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Curtin’s Internet Filtering and Blocking

How much does your educational institution filter the internet, especially if you’re at tertiary level (because K-12 filtering has other issues attached to it)? I ask because in my recent shift to Curtin, I’ve discovered the joys of university-level internet filter, something that didn’t happen at my previous institution.  The list of blocked or click-thru site (ie not completely blocked, but having a warning message asking if you really need this website) seems to alter week to week. This morning, every time I want to visit Twitter, Plurk, Facebook or even a wordpress.com blog, I have to click through a warning page; every time I reload, I have to click through a warning page.  Apart from being highly frustrating, I’m currently redesigning several units which are thematically linked by the concept of web presence; almost everything I want students to look at will have these warnings on the Curtin network.  I wonder how many students will get frustrated and give up on the unit?  This morning’s blocks so far …





Ironic Update: The first attempt to upload this blog post from my work computer led me to discover that even this website is blocked now:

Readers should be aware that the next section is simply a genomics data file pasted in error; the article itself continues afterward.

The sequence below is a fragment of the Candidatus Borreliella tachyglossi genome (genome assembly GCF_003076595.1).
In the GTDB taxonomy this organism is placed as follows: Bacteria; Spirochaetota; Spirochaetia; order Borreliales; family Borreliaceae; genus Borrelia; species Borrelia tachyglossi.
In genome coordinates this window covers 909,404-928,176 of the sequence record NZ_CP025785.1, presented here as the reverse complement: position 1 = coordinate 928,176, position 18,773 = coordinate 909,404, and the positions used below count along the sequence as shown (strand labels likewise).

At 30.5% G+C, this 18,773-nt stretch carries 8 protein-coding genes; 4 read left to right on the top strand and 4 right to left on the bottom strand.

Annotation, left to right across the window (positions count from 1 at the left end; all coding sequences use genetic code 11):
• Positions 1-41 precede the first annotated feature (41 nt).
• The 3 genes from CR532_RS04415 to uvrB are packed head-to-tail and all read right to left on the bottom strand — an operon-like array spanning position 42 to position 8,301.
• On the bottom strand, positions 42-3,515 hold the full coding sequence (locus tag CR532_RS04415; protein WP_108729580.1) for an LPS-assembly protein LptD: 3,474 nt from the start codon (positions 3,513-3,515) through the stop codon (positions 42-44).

I wonder what sort of hoops I’m going to have to jump through to try and fix this? 🙁

Update 2: Most of the blocking seems to have magically stopped as suddenly as it began about 12 hours ago so, being generous, I’d like to believe this was an accidental blocking … I’d really like to believe that …

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  1. I was just getting ready to email and complain about this, but I think your web post did the trick as Twitter at least seems to be unblocked again… 😀

  2. UWA on the other hand seems to be completely unblocked. They may filter but I have yet to stumble on anything. Facebook, Youtube, gaming and gambling sites and even porn are all accessible.

    I would guess they rely on stringent download limit restrictions and only police when they get complaints.

  3. That’s awful! I notice that they’re using Websense categories to filter things – but blocking ALL “social network and personal” sites, not to mention all “uncategorised sites” seems rather extreme. The categories seem kind of scary, too. Abortion-related sites are a category, for instance. I wonder if there are other uses for Websense’s categories apart from censorship?

    I did notice when I was at UWA that although they didn’t filter anything there seemed to be a lot of concern about bandwidth use. I think the user agreement stressed that I wasn’t supposed to be using the Internet frivolously? Was there even a bandwidth limit? I think students have to pay for internet usage over a certain amount, don’t they? I was surprised, because I’ve never heard bandwidth discussed as an issue at universities in Norway.

    I wonder if there are structural differences – perhaps the connections from Australia to other continents are not as good as they should be? Perhaps Norway’s got better infrastructure or international connections and therefore bandwidth is cheaper? Or perhaps it’s financial – I don’t know, but maybe Norwegian universities’ bandwidth costs are covered directly by another agency, whereas Australian universities have to cover the costs from their own budgets?

    I suppose I could try and google and find out but I’ve got to prep a talk instead!

  4. Hi Jill,